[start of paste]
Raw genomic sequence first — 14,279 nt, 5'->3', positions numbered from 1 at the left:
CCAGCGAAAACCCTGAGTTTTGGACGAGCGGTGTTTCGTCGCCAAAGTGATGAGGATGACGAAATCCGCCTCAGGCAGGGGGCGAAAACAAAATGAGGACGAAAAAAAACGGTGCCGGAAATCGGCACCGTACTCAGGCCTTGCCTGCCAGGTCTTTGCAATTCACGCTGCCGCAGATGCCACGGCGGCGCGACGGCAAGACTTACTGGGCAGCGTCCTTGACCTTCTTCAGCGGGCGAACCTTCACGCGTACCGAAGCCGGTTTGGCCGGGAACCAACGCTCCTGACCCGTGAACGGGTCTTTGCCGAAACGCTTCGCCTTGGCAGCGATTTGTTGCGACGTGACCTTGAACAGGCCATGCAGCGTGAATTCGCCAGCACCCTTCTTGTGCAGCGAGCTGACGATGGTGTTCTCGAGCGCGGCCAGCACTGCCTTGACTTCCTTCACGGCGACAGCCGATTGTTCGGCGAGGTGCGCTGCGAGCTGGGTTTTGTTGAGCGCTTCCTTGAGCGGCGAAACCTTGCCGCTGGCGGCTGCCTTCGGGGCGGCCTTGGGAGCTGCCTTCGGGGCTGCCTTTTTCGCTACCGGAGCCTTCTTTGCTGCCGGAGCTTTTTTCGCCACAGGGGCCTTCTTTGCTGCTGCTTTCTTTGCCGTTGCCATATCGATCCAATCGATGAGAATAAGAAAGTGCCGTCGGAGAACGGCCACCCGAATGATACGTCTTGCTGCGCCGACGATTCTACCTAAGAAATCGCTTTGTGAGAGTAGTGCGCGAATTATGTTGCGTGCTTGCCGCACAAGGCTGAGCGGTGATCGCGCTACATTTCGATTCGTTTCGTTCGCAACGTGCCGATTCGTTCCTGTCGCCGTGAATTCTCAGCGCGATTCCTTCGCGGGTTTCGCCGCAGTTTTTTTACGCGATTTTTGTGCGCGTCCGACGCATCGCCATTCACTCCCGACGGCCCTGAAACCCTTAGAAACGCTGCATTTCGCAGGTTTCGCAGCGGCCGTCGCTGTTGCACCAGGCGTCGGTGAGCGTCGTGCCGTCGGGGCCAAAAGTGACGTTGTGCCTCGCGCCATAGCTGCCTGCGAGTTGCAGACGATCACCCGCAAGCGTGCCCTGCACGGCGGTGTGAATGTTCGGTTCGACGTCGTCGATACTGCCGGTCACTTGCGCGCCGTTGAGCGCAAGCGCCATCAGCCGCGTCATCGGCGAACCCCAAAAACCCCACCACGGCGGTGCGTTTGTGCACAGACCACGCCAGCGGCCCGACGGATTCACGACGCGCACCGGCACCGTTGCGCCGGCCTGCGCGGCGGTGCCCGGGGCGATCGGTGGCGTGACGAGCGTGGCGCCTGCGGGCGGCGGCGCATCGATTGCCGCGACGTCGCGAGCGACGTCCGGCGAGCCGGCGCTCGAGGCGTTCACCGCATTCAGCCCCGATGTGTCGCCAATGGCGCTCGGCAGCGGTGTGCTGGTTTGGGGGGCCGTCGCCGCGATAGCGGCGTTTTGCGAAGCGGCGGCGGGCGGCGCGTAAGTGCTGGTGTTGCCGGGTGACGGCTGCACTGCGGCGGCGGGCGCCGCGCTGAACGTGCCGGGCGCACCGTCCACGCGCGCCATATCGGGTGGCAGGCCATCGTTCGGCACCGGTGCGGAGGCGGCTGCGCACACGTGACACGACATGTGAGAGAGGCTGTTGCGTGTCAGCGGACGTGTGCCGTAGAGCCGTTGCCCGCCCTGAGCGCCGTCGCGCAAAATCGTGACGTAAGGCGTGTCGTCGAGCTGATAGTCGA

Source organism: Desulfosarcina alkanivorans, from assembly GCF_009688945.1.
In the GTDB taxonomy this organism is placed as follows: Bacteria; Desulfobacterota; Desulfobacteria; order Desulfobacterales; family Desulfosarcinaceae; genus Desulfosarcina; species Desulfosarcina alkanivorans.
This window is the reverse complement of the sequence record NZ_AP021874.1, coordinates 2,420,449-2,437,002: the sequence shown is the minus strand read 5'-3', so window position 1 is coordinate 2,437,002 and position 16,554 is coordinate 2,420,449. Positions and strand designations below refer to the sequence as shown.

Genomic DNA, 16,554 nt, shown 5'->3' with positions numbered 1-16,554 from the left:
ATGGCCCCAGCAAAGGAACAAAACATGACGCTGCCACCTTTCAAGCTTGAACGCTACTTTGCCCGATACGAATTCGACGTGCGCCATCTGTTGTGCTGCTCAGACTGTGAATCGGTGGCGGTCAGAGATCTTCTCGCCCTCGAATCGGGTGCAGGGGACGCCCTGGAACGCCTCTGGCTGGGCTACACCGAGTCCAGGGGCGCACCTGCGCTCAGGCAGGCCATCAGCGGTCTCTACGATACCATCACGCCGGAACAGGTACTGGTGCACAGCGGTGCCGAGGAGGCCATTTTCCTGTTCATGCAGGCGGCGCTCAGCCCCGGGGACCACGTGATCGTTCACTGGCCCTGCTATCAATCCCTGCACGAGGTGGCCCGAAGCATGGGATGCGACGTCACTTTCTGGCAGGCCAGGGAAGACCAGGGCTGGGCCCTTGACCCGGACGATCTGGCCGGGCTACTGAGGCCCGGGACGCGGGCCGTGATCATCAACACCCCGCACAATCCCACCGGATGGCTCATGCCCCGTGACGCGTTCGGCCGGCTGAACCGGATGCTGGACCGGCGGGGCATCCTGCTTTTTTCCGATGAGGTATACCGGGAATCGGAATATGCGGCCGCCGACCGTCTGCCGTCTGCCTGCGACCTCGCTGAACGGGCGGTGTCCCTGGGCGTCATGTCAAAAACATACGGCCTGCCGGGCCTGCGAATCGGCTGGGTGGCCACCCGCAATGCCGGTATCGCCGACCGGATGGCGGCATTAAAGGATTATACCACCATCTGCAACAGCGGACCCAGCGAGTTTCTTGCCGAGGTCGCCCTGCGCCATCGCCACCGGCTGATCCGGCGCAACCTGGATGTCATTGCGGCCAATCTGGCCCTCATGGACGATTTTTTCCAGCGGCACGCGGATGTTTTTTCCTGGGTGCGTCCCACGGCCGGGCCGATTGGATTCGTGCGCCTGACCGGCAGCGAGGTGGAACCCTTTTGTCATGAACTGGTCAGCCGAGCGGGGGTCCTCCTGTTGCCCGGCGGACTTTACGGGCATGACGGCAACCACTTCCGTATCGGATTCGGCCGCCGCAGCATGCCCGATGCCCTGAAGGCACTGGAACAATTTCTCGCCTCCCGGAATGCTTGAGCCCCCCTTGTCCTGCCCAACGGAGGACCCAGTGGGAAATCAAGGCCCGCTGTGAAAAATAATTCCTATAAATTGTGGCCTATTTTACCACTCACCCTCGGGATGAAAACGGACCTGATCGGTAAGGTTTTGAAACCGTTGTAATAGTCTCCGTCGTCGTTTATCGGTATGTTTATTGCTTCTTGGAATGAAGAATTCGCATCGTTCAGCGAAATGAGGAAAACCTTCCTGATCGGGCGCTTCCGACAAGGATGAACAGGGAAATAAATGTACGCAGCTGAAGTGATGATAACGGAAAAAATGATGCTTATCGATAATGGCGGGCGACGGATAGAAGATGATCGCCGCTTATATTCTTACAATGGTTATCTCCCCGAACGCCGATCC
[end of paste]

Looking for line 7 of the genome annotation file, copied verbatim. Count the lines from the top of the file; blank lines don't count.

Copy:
ATGGCCCCAGCAAAGGAACAAAACATGACGCTGCCACCTTTCAAGCTTGAACGCTACTTTGCCCGATACGAATTCGACGTGCGCCATCTGTTGTGCTGCTCAGACTGTGAATCGGTGGCGGTCAGAGATCTTCTCGCCCTCGAATCGGGTGCAGGGGACGCCCTGGAACGCCTCTGGCTGGGCTACACCGAGTCCAGGGGCGCACCTGCGCTCAGGCAGGCCATCAGCGGTCTCTACGATACCATCACGCCGGAACAGGTACTGGTGCACAGCGGTGCCGAGGAGGCCATTTTCCTGTTCATGCAGGCGGCGCTCAGCCCCGGGGACCACGTGATCGTTCACTGGCCCTGCTATCAATCCCTGCACGAGGTGGCCCGAAGCATGGGATGCGACGTCACTTTCTGGCAGGCCAGGGAAGACCAGGGCTGGGCCCTTGACCCGGACGATCTGGCCGGGCTACTGAGGCCCGGGACGCGGGCCGTGATCATCAACACCCCGCACAATCCCACCGGATGGCTCATGCCCCGTGACGCGTTCGGCCGGCTGAACCGGATGCTGGACCGGCGGGGCATCCTGCTTTTTTCCGATGAGGTATACCGGGAATCGGAATATGCGGCCGCCGACCGTCTGCCGTCTGCCTGCGACCTCGCTGAACGGGCGGTGTCCCTGGGCGTCATGTCAAAAACATACGGCCTGCCGGGCCTGCGAATCGGCTGGGTGGCCACCCGCAATGCCGGTATCGCCGACCGGATGGCGGCATTAAAGGATTATACCACCATCTGCAACAGCGGACCCAGCGAGTTTCTTGCCGAGGTCGCCCTGCGCCATCGCCACCGGCTGATCCGGCGCAACCTGGATGTCATTGCGGCCAATCTGGCCCTCATGGACGATTTTTTCCAGCGGCACGCGGATGTTTTTTCCTGGGTGCGTCCCACGGCCGGGCCGATTGGATTCGTGCGCCTGACCGGCAGCGAGGTGGAACCCTTTTGTCATGAACTGGTCAGCCGAGCGGGGGTCCTCCTGTTGCCCGGCGGACTTTACGGGCATGACGGCAACCACTTCCGTATCGGATTCGGCCGCCGCAGCATGCCCGATGCCCTGAAGGCACTGGAACAATTTCTCGCCTCCCGGAATGCTTGAGCCCCCCTTGTCCTGCCCAACGGAGGACCCAGTGGGAAATCAAGGCCCGCTGTGAAAAATAATTCCTATAAATTGTGGCCTATTTTACCACTCACCCTCGGGATGAAAACGGACCTGATCGGTAAGGTTTTGAAACCGTTGTAATAGTCTCCGTCGTCGTTTATCGGTATGTTTATTGCTTCTTGGAATGAAGAATTCGCATCGTTCAGCGAAATGAGGAAAACCTTCCTGATCGGGCGCTTCCGACAAGGATGAACAGGGAAATAAATGTACGCAGCTGAAGTGATGATAACGGAAAAAATGATGCTTATCGATAATGGCGGGCGACGGATAGAAGATGATCGCCGCTTATATTCTTACAATGGTTATCTCCCCGAACGCCGATCC